Watch Out for Typos!

The other day, I was doing some domain auction research, and I placed a backorder for a domain name I saw had many bids at NameJet. The name looked great, although I was a bit surprised there weren’t more backorders. I figured it may have been a passe term, but I didn’t give it much thought.

When it went into auction, I was on my iPhone. I almost immediately placed a higher bid and was the leading bidder for this domain name. I still didn’t know it was a typo.

A few hours later, I returned to my office and spent a bit of time monitoring my NameJet auctions and doing some valuation research. I wanted to determine what I would ultimately be willing to pay for the domain name. I copied and pasted the keywords  into Google, and when I saw Google’s suggestion for an alternate spelling, I realized the domain name was a typo.

Unfortunately, there isn’t a way to remove myself from an active auction, so I will end up buying the typo if I win. The correct spelling of the domain name is not a trademark, so there aren’t trademark concerns that I know about. In addition, because of the large number of bidders, some research might show that this typo could be monetized and earn PPC income. I really don’t know.

The long story short is that you should always double check your spelling when bidding on auctions and making offers at various marketplaces. I have made this mistake before, and I am sure I will make it again in the future. Hopefully you won’t!

On a sidenote, if you know the auction I am referencing, I intentionally did not mention the domain name  and ask that you don’t (I will delete comments that mention it). I don’t want anyone to think I am trying to draw attention to the name so someone outbids me. I don’t want to win the domain name, but I am resigned to the fact that it might happen. I guess it’s a good lesson to share.

Elliot Silver
Elliot Silver
About The Author: Elliot Silver is an Internet entrepreneur and publisher of Elliot is also the founder and President of Top Notch Domains, LLC, a company that has closed eight figures in deals. Please read the Terms of Use page for additional information about the publisher, website comment policy, disclosures, and conflicts of interest. Reach out to Elliot: Twitter | Facebook | LinkedIn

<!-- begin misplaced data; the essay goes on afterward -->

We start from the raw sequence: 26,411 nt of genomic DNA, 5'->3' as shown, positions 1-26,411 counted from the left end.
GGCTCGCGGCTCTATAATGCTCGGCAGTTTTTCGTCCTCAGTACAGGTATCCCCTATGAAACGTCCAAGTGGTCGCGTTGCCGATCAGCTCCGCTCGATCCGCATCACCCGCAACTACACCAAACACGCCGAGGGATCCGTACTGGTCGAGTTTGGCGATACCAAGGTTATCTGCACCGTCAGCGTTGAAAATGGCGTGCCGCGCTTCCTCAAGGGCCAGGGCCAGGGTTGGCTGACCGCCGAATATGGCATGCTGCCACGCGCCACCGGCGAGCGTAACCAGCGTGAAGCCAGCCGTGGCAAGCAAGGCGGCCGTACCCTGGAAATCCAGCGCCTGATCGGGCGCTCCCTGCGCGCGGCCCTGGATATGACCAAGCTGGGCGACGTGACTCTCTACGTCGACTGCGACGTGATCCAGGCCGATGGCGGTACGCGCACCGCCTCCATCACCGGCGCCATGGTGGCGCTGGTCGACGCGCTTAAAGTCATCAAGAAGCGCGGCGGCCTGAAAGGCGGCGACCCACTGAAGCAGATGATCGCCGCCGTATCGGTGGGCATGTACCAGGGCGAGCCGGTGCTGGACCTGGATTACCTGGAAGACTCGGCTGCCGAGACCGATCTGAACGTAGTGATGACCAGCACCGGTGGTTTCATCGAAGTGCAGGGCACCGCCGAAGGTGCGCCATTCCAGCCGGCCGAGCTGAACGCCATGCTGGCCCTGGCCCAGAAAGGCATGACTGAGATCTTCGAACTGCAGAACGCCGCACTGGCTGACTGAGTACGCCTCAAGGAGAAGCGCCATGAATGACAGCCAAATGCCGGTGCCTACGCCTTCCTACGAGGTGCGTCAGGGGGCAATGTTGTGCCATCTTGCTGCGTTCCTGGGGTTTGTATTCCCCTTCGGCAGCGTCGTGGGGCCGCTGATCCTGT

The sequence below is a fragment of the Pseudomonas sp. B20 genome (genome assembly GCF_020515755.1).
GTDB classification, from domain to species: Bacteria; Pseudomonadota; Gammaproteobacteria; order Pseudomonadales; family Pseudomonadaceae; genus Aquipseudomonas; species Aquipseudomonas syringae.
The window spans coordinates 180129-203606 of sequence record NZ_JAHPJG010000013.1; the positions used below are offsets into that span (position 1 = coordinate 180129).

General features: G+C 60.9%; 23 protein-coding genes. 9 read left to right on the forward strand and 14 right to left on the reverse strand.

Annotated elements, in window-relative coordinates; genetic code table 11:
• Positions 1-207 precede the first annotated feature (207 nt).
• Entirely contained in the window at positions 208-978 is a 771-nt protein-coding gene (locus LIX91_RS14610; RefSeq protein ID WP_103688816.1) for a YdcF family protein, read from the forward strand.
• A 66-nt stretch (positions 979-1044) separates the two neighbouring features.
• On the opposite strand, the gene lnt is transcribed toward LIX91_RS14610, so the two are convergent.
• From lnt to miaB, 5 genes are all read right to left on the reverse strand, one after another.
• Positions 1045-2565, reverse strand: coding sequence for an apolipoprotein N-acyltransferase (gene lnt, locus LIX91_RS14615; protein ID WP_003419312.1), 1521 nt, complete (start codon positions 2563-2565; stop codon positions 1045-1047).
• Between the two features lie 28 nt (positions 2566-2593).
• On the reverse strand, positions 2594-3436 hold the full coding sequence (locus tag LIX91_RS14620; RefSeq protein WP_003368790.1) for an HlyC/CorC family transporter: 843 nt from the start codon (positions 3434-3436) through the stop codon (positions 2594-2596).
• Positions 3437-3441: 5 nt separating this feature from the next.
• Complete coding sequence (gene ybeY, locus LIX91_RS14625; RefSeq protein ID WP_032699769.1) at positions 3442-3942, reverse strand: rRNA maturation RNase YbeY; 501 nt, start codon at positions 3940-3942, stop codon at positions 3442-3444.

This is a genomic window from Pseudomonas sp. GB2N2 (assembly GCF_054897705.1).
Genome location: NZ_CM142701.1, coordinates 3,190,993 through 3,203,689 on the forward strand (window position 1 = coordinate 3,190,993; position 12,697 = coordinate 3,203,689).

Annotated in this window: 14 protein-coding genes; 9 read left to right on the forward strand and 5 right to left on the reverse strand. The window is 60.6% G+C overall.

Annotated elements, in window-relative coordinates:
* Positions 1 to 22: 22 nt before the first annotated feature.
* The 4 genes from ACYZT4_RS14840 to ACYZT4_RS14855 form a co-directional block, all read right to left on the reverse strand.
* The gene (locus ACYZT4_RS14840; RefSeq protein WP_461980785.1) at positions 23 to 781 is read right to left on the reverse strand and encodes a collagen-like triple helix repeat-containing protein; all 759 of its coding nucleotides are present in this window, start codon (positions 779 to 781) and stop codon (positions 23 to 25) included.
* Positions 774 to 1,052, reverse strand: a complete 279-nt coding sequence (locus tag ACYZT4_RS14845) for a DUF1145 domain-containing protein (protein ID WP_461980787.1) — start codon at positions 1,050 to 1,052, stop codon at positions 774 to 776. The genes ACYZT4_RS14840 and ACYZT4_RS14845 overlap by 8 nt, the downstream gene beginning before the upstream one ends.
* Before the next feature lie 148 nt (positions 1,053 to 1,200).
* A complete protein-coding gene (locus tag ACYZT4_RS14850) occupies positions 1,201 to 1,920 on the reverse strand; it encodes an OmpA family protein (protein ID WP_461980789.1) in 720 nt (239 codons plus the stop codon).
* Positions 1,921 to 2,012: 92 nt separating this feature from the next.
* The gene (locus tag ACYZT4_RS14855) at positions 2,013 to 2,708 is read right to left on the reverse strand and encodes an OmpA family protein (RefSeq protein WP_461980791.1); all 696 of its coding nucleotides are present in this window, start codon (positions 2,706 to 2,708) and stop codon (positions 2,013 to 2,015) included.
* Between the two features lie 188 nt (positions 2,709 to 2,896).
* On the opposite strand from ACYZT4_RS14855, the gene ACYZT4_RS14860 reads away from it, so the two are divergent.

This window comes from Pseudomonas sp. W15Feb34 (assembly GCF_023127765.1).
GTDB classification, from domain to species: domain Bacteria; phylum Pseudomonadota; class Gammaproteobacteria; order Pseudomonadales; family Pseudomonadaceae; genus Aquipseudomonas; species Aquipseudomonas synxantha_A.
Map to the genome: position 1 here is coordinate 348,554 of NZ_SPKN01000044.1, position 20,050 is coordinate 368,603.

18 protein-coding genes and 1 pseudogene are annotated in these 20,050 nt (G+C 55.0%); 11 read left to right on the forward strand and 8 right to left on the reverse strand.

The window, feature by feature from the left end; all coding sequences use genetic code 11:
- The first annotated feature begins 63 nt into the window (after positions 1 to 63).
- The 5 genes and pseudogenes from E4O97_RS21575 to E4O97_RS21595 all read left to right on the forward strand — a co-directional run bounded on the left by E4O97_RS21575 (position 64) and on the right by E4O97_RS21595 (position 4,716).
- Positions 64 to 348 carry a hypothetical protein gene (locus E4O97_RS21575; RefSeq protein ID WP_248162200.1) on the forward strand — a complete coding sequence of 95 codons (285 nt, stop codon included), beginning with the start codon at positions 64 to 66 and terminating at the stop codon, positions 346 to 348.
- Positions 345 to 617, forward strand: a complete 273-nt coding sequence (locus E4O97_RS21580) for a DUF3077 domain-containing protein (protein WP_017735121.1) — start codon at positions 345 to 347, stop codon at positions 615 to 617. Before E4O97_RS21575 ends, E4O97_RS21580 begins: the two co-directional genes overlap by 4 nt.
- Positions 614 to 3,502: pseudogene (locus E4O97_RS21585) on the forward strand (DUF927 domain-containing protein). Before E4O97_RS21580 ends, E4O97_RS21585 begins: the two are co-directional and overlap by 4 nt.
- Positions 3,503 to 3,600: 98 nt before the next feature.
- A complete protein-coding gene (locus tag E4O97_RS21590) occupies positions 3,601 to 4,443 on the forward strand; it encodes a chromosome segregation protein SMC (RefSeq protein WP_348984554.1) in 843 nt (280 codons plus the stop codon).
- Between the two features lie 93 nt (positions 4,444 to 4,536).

1. Thanks for sharing this.

    Anyone can make such a mistake — Years ago, I did this with vvebbooks [com] (I thought it was webbooks).

    I have kept this domain as a reminder.

    I thought $40.00 a bit too cheap.

    It happens. We’re human with all that goes with being human.


  2. Good article Elliot. I’ve had a few in my time – my biggest fail was the word “accommodation”. When I saw a good geo with “accommodation” on the front or the back, I would buy them. Trouble was I didn’t register that they were either 2 “m’s” and 1 “c” – or vice versa.

    I’m smarter now!

  3. One thing I do on a regular basis for domain names is to chop off the extension and split the words, then enter into google. If there is a typo, it will tell me right away, as you described.

  4. Picked up on accident.

    Have a friend that looks like Seth Rogen and I figured it’s a great name for him to setup an email on. He gets it often.

Leave a Reply

Recent Posts

Spaceship Doubles its DUM

At the end of July, I wrote about Spaceship surpassing 100,000 domain names under management (DUM). The registrar continues to grow, and its Founder...

You Can Now Hide Estimated Value at Dan

Last week, announced and deployed a feature I did not like. On the user control panel, Dan showed GoDaddy's Estimated Value for each... Buyer Comments on Acquisition

This afternoon, Axios reported the sale of the domain name. Kismet Group, an Australian private equity company, acquired the domain name to launch...

“We love to share success!”

If I see two friends or colleagues that could benefit from meeting over a shared interest or converging path, I am always on the...

It Pays to Know Random Phrases

My eyes bulge out of my head sometimes when I see a somewhat obscure term in a domain name coming up for auction. Oftentimes,...